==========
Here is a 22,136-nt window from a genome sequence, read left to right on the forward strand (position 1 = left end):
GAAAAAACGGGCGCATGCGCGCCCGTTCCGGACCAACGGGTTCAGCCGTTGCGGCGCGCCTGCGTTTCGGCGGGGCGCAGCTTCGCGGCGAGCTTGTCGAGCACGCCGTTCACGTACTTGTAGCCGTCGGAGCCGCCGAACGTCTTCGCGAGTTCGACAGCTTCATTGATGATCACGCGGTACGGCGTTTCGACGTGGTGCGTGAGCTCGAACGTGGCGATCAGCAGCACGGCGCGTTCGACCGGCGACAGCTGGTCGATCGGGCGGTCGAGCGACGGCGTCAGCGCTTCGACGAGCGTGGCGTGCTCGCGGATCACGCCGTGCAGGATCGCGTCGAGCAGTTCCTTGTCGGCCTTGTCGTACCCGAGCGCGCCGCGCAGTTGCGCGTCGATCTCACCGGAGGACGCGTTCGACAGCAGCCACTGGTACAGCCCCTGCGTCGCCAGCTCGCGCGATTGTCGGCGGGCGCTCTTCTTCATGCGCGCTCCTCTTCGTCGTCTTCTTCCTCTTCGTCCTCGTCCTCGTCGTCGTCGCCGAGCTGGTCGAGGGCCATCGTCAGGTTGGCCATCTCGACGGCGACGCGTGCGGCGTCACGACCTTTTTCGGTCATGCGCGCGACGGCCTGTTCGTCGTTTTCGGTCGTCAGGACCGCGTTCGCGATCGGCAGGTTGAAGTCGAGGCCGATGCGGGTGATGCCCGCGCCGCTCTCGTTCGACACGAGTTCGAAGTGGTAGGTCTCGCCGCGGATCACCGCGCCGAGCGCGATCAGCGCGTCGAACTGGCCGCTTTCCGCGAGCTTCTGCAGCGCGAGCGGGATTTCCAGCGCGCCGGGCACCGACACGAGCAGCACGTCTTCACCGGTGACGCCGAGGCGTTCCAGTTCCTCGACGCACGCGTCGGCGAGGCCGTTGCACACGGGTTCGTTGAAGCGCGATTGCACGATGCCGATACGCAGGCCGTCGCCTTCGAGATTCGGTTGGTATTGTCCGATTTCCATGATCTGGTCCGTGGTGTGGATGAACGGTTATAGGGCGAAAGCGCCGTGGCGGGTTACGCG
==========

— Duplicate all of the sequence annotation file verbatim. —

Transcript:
Here is a 22,136-nt window from a genome sequence, read left to right on the forward strand (position 1 = left end):
GAAAAAACGGGCGCATGCGCGCCCGTTCCGGACCAACGGGTTCAGCCGTTGCGGCGCGCCTGCGTTTCGGCGGGGCGCAGCTTCGCGGCGAGCTTGTCGAGCACGCCGTTCACGTACTTGTAGCCGTCGGAGCCGCCGAACGTCTTCGCGAGTTCGACAGCTTCATTGATGATCACGCGGTACGGCGTTTCGACGTGGTGCGTGAGCTCGAACGTGGCGATCAGCAGCACGGCGCGTTCGACCGGCGACAGCTGGTCGATCGGGCGGTCGAGCGACGGCGTCAGCGCTTCGACGAGCGTGGCGTGCTCGCGGATCACGCCGTGCAGGATCGCGTCGAGCAGTTCCTTGTCGGCCTTGTCGTACCCGAGCGCGCCGCGCAGTTGCGCGTCGATCTCACCGGAGGACGCGTTCGACAGCAGCCACTGGTACAGCCCCTGCGTCGCCAGCTCGCGCGATTGTCGGCGGGCGCTCTTCTTCATGCGCGCTCCTCTTCGTCGTCTTCTTCCTCTTCGTCCTCGTCCTCGTCGTCGTCGCCGAGCTGGTCGAGGGCCATCGTCAGGTTGGCCATCTCGACGGCGACGCGTGCGGCGTCACGACCTTTTTCGGTCATGCGCGCGACGGCCTGTTCGTCGTTTTCGGTCGTCAGGACCGCGTTCGCGATCGGCAGGTTGAAGTCGAGGCCGATGCGGGTGATGCCCGCGCCGCTCTCGTTCGACACGAGTTCGAAGTGGTAGGTCTCGCCGCGGATCACCGCGCCGAGCGCGATCAGCGCGTCGAACTGGCCGCTTTCCGCGAGCTTCTGCAGCGCGAGCGGGATTTCCAGCGCGCCGGGCACCGACACGAGCAGCACGTCTTCACCGGTGACGCCGAGGCGTTCCAGTTCCTCGACGCACGCGTCGGCGAGGCCGTTGCACACGGGTTCGTTGAAGCGCGATTGCACGATGCCGATACGCAGGCCGTCGCCTTCGAGATTCGGTTGGTATTGTCCGATTTCCATGATCTGGTCCGTGGTGTGGATGAACGGTTATAGGGCGAAAGCGCCGTGGCGGGTTACGCG